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Shakespeare’s Lost Sonnets: A Restoration of the Runes
by Roy Neil Graves, Professor of English
The University of Tennessee at Martin

Set XI, Runes 141-154: Texts and Comments 
Copyright © Roy Neil Graves 2004, All Rights Reserved        

Proceed to Rune 147
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Rune 146
Sixth lines, Set XI (Sonnets 141-154)

                         Rune 146

     (Sixth lines, Set XI: Sonnets 141-154)

     Nor-tender feeling, to base touches prone
     That have profaned their scarlet ornaments,
     Cries to catch her whose busy care is bent,
 4  Tempteth my better angel from my sight,
     Chiding, “That tongue (that ever-sweet)
     Dost thou upon thy fading mansion spend,
     Angry that his prescriptions are not kept!”
 What means the world to say it is not so?
     On whom frown’st thou, that I do fawn upon,
     That in the very refuse of thy deeds
     My nobler part, to my gross, bodies treason.
12 When I break twenty, I am perjured most,
     A dateless, lively heat still to endure
     Which many legions of true hearts had warmed.
     Glosses: 1) Nor-... puns on “Inner...,” reversing to pun on rune—anticipating ...rone at the end of the line;; 2) scarlet ornaments (ambig.) = red lips or other body parts, showy clerical vestments (see profaned), the red seals on documents, etc.; 3) her = my better angel (see 4); 5) Chiding puns, “See hiding,” “C [i.e., 100] hiding”; 6) fading mansion = “deteriorating physical body,” suggesting the disappearing “S-penned” texts, the Runes; pun: “...a pun, thy fading mansion’s penned [i.e., written in ink; buried]”; 7) his = your [i.e., the auditor’s] tongue’s (see 5), with “your tongue” punning on “your writer, Will”; 9) On whom puns, “On homme,” “O [i.e., round, rune]-gnome” = runic aphorism; Q’s froun’st puns on round, rown, rune; 11) My nobler part echoes my better angel in 4, with phallic wit in part and the pun “angle”; 12) break twenty (ambig.) = finish 20 poems (sonnets, runes) of the 28 total in Sets XI, rape 20, etc.; 13) heat puns on 8, the number of hidden poems left to write (i.e., still to endure) in the 154-rune cycle; 14) true hearts is a phallic pun: true [i.e., right-angled] “hards.”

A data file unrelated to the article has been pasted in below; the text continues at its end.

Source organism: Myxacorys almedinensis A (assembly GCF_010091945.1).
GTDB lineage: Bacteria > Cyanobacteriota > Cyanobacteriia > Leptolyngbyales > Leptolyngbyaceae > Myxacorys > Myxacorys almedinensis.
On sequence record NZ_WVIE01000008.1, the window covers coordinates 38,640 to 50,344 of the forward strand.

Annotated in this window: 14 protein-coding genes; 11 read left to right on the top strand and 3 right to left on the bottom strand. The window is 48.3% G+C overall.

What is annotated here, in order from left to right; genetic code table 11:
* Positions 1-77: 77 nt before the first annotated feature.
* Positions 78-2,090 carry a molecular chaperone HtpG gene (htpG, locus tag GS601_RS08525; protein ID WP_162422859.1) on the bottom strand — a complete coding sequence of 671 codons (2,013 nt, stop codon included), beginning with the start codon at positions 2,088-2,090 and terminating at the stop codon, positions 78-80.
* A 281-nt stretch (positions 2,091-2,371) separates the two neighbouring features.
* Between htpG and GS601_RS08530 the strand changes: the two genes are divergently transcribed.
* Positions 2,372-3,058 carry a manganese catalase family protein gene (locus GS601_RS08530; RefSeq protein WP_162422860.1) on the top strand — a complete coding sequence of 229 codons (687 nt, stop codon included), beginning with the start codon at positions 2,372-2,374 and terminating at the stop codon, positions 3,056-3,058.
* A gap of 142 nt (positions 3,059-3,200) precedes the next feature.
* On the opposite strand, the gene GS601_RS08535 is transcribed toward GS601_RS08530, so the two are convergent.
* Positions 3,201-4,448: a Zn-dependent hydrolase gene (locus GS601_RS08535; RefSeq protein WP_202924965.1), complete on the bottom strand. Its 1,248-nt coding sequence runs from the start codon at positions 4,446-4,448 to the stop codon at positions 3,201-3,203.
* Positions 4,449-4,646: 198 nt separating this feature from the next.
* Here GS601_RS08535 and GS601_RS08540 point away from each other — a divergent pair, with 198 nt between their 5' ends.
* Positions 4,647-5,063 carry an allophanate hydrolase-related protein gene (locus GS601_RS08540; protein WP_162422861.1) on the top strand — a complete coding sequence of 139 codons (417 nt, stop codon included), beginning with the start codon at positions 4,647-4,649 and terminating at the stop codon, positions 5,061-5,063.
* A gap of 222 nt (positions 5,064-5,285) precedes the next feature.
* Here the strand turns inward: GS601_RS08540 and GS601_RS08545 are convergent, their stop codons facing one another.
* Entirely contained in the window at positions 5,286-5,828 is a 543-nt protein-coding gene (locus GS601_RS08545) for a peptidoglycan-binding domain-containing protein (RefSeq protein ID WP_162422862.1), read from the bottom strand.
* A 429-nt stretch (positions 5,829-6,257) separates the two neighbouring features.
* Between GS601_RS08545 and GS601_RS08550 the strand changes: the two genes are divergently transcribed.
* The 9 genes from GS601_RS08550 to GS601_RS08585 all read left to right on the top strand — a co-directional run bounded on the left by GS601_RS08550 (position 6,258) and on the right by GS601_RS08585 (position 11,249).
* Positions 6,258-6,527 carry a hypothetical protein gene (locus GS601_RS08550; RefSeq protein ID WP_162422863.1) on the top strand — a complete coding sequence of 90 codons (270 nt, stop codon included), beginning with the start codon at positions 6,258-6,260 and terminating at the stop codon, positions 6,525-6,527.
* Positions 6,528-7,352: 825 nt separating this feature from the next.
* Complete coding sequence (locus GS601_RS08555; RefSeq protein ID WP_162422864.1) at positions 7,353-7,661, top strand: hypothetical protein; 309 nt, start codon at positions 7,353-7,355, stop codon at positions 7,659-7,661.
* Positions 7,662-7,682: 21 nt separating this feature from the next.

146. Base Touches

     Rough affection—prone to base touches
     that have profaned lips (and other body ornaments)—
     tries rhetorically to ensnare my “better angel,” who’s busy, attentive, and careful,
  4 and in doing so drives her away,
     all the while criticizing and accusing me by saying, “You exercise your sugar’d tongue
     inflating yourself and creating that doomed house of cards you call your Sonnets,
     angry that your prescriptions lack the power to order reality!”
  8 How can anyone disagree with her?
     I fawn over the same creature that you, my reader, now glare down upon in disapproval,
     so that, amid the very refuse you’ve rejected (but also helped to co-create),
     my nobler nature rather than my grosser self seems the real danger to the state.
12 When I starting talking “20”—saying I’m young, bragging about my endowment or sexual conquests, finishing this 20th text in these paired sets—I’m the biggest liar of all
     with an endless lively heat before me to endure,
     one that thousands of true hearts (and plumb, rightly angled “hards”) before me have kept blazing.


          Typically mysterious and coy, here in Rune 146 Will mentions “breaking 20” (12), as he puts it. Exactly what he means might be almost anything—reaching the age of 20, defeating 20 enemies, violating 20 regulations, or violating 20 other people. In one sense, at least, we know that he is referring to his own writing project, since, at this point in Set XI, he is finishing the 20th rune of the 28 that are to be hidden in Sets X-XI, the so-called Dark Lady sets.

          My own guess is that these terminal sets in Q were composed earliest, in the 1590s, as a separate pair, with the visible Sonnets now numbered 127-140 (Set I) and 141-154 (Set II) existing as a two-part, 28-poem series. The pun here helps convince me that this may have been true, or at least that Will regarded Sets X-XI as something like a separate entity.